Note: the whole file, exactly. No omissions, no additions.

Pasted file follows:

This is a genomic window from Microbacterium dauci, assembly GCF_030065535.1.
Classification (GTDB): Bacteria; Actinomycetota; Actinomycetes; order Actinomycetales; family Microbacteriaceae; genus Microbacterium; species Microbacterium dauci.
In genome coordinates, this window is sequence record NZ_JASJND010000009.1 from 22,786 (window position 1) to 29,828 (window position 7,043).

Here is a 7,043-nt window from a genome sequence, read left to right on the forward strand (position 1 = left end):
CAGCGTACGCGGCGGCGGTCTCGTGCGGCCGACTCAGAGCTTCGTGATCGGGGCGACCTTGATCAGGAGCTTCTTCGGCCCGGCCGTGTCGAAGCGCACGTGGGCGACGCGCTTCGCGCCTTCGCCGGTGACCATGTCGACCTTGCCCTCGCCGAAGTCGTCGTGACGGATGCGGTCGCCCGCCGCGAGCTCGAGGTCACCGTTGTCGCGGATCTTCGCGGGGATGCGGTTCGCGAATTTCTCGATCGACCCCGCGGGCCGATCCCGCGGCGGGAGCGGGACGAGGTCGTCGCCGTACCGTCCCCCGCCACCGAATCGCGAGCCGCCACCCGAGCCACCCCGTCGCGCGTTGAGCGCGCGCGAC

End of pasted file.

This is a genomic window from Microbacterium dauci, assembly GCF_030065535.1.
Classification (GTDB): Bacteria; Actinomycetota; Actinomycetes; order Actinomycetales; family Microbacteriaceae; genus Microbacterium; species Microbacterium dauci.
In genome coordinates, this window is sequence record NZ_JASJND010000009.1 from 22,786 (window position 1) to 29,828 (window position 7,043).

Here is a 7,043-nt window from a genome sequence, read left to right on the forward strand (position 1 = left end):
CAGCGTACGCGGCGGCGGTCTCGTGCGGCCGACTCAGAGCTTCGTGATCGGGGCGACCTTGATCAGGAGCTTCTTCGGCCCGGCCGTGTCGAAGCGCACGTGGGCGACGCGCTTCGCGCCTTCGCCGGTGACCATGTCGACCTTGCCCTCGCCGAAGTCGTCGTGACGGATGCGGTCGCCCGCCGCGAGCTCGAGGTCACCGTTGTCGCGGATCTTCGCGGGGATGCGGTTCGCGAATTTCTCGATCGACCCCGCGGGCCGATCCCGCGGCGGGAGCGGGACGAGGTCGTCGCCGTACCGTCCCCCGCCACCGAATCGCGAGCCGCCACCCGAGCCACCCCGTCGCGCGTTGAGCGCGCGCGAC